Selection of radiation modality should consider treatment related-mortality and long-term pulmonary and cardiac toxicity in addition to relative risks of local recurrence and disease-free survival. Multiple techniques have been developed to decrease cardiac and lung dose, and constraints have been developed to reduce late effects. Still, current functional studies provide evidence of measurable cardiac and pulmonary damage following whole breast radiation, which should be considered when selecting treatment.

Discussion of the merits of low-energy (50 kV) IORT has often focused on the issue of local control. Less attention has been directed to potential long-term normal tissue effects. Low-energy IORT has the distinct advantage of minimal dose to the heart and lungs as well as reduced dose to uninvolved soft tissue. In selected patients, local control is not inferior to WBI. In addition, PBI, including IORT, is associated with reduced non-breast cancer mortality.

Author Contributions

GJ: conception and design, research of supporting evidence, manuscript writing, and final approval. RS: critical revision of content, editing, creation of dosimetry model, and final approval.

Conflict of Interest Statement

The research was conducted in the absence of any commercial or financial relationships that could be construed as a potential conflict of interest.


We thank the West Virginia Clinical and Translational Science Institute for editorial assistance. The WVCTSI is supported by the National Institute of General Medical Sciences, U54GM104942. The content is solely the responsibility of the authors and does not necessarily represent the official views of the NIH.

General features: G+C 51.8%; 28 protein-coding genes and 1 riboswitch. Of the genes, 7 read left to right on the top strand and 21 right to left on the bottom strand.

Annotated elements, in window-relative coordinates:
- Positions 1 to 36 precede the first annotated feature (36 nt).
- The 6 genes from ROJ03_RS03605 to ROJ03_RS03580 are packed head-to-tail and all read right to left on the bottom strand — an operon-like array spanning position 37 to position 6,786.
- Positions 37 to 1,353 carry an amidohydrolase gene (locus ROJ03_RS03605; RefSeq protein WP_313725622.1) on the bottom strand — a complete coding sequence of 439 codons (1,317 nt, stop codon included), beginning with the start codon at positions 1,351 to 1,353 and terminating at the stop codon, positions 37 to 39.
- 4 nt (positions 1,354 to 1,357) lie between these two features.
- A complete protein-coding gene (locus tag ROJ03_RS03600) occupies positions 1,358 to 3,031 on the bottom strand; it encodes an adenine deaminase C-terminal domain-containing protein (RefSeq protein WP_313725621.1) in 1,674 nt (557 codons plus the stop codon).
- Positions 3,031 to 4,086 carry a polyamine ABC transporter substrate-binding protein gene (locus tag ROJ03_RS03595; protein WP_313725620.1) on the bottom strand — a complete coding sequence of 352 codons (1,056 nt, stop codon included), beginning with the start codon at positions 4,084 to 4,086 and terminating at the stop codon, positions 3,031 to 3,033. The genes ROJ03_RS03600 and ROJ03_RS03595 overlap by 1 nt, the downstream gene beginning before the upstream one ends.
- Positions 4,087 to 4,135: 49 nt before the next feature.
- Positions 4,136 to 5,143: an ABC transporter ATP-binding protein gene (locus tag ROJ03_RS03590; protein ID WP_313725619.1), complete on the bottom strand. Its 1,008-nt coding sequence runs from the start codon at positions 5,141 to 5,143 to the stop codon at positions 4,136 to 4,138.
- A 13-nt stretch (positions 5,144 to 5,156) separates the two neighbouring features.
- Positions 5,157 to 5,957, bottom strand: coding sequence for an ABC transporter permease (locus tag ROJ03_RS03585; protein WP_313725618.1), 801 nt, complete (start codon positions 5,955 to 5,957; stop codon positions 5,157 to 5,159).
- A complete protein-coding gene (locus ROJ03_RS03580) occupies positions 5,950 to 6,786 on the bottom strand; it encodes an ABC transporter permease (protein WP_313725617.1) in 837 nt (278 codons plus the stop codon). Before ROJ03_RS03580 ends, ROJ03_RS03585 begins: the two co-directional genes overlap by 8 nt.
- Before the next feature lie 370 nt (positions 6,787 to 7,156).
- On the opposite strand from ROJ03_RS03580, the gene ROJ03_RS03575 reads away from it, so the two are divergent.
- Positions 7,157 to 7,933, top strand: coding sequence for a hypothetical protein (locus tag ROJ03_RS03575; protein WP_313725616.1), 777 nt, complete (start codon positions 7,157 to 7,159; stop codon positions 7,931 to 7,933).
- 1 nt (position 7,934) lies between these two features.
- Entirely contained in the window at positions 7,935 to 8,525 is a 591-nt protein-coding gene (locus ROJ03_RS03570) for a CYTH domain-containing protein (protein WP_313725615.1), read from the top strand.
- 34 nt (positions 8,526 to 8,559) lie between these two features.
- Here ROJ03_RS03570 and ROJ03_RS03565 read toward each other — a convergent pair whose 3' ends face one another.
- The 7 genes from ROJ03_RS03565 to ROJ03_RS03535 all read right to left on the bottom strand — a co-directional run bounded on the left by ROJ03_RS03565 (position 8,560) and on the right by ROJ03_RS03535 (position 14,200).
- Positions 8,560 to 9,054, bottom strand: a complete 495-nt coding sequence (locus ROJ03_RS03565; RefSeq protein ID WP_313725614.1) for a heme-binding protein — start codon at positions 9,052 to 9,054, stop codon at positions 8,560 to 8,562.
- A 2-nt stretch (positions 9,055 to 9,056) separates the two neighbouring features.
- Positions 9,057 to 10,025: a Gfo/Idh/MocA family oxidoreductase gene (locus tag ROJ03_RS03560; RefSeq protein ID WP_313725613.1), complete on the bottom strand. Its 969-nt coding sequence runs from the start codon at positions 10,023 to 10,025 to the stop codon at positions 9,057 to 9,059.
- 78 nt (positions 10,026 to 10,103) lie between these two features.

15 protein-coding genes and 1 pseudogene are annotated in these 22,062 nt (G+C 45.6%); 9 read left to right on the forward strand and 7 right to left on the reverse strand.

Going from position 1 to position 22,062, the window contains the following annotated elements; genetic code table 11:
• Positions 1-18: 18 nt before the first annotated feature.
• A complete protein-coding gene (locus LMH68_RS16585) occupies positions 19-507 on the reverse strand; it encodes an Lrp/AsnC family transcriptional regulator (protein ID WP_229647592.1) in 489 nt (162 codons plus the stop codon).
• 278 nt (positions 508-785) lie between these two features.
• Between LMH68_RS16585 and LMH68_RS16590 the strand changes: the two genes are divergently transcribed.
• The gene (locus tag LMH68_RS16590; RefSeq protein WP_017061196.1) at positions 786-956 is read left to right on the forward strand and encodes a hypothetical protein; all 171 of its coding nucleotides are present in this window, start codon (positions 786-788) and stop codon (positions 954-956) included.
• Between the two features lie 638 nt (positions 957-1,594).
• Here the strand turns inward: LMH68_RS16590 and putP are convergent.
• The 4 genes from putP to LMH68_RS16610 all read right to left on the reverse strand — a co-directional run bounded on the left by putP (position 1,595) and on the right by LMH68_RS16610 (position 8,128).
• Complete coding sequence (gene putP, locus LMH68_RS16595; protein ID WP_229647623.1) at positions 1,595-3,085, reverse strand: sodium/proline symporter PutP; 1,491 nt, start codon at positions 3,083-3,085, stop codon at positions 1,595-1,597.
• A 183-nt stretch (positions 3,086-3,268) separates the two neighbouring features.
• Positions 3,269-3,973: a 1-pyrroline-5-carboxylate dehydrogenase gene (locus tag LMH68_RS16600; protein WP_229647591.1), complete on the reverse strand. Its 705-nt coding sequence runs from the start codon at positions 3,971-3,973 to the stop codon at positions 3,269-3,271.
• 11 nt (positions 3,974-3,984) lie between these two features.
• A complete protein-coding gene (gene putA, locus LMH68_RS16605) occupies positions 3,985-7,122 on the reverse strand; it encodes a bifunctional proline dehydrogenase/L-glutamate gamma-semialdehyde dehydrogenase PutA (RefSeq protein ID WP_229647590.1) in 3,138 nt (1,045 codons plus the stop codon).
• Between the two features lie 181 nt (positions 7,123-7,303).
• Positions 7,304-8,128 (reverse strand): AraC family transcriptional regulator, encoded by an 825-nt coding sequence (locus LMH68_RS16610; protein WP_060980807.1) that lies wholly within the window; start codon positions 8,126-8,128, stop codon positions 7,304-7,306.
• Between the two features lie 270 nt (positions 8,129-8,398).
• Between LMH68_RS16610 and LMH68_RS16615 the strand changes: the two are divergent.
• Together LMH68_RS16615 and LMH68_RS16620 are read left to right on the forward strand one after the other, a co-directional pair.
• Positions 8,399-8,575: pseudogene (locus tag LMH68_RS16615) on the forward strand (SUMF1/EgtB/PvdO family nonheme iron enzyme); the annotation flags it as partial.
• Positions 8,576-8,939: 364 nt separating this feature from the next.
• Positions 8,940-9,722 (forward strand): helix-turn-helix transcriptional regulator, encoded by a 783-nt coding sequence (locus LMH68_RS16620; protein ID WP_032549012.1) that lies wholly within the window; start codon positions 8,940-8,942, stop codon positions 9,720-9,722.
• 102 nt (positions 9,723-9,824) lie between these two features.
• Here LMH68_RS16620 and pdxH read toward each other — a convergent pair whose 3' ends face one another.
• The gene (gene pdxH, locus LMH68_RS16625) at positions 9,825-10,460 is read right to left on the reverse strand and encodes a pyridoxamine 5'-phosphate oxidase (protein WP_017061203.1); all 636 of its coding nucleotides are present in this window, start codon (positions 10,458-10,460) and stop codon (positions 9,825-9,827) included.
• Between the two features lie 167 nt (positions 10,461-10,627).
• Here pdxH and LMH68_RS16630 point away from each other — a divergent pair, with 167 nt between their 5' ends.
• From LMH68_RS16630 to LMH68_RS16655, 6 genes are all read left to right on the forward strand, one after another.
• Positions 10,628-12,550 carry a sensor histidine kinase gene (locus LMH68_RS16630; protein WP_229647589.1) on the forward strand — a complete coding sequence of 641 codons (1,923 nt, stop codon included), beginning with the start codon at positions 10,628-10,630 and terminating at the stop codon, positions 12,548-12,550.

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Keywords: radiotherapy, breast cancer, breast conserving therapy, accelerated PBI, intraoperative radiation therapy, cardiac toxicity, lung toxicity

Citation: Jacobson GM and Siochi RA (2017) Low-Energy Intraoperative Radiation Therapy and Competing Risks of Local Control and Normal Tissue Toxicity. Front. Oncol. 7:212. doi: 10.3389/fonc.2017.00212

Received: 30 March 2017; Accepted: 28 August 2017;
Published: 21 September 2017

Edited by:

Tarita O. Thomas, Loyola University Chicago, United States

Reviewed by:

Tamer Refaat Abdelrhman, Northwestern University, United States

Copyright: © 2017 Jacobson and Siochi. This is an open-access article distributed under the terms of the Creative Commons Attribution License (CC BY). The use, distribution or reproduction in other forums is permitted, provided the original author(s) or licensor are credited and that the original publication in this journal is cited, in accordance with accepted academic practice. No use, distribution or reproduction is permitted which does not comply with these terms.

*Correspondence: Geraldine M. Jacobson,